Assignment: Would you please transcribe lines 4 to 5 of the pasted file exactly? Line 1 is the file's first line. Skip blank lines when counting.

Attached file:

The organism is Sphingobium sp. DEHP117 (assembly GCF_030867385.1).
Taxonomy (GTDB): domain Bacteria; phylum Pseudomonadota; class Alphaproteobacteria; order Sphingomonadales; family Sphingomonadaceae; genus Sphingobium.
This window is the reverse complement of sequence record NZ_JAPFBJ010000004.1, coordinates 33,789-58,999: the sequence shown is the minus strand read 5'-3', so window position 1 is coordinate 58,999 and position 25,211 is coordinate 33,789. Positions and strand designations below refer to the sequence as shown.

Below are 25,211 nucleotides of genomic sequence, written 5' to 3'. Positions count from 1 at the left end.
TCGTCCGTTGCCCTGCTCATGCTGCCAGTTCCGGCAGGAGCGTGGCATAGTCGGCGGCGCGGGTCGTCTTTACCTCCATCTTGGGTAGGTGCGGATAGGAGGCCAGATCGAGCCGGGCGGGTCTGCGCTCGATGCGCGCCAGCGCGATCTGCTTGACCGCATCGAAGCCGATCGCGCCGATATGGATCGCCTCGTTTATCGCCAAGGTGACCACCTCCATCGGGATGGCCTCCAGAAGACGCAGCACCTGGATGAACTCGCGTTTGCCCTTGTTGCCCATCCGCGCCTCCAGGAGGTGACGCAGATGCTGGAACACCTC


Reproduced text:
Below are 25,211 nucleotides of genomic sequence, written 5' to 3'. Positions count from 1 at the left end.
TCGTCCGTTGCCCTGCTCATGCTGCCAGTTCCGGCAGGAGCGTGGCATAGTCGGCGGCGCGGGTCGTCTTTACCTCCATCTTGGGTAGGTGCGGATAGGAGGCCAGATCGAGCCGGGCGGGTCTGCGCTCGATGCGCGCCAGCGCGATCTGCTTGACCGCATCGAAGCCGATCGCGCCGATATGGATCGCCTCGTTTATCGCCAAGGTGACCACCTCCATCGGGATGGCCTCCAGAAGACGCAGCACCTGGATGAACTCGCGTTTGCCCTTGTTGCCCATCCGCGCCTCCAGGAGGTGACGCAGATGCTGGAACACCTC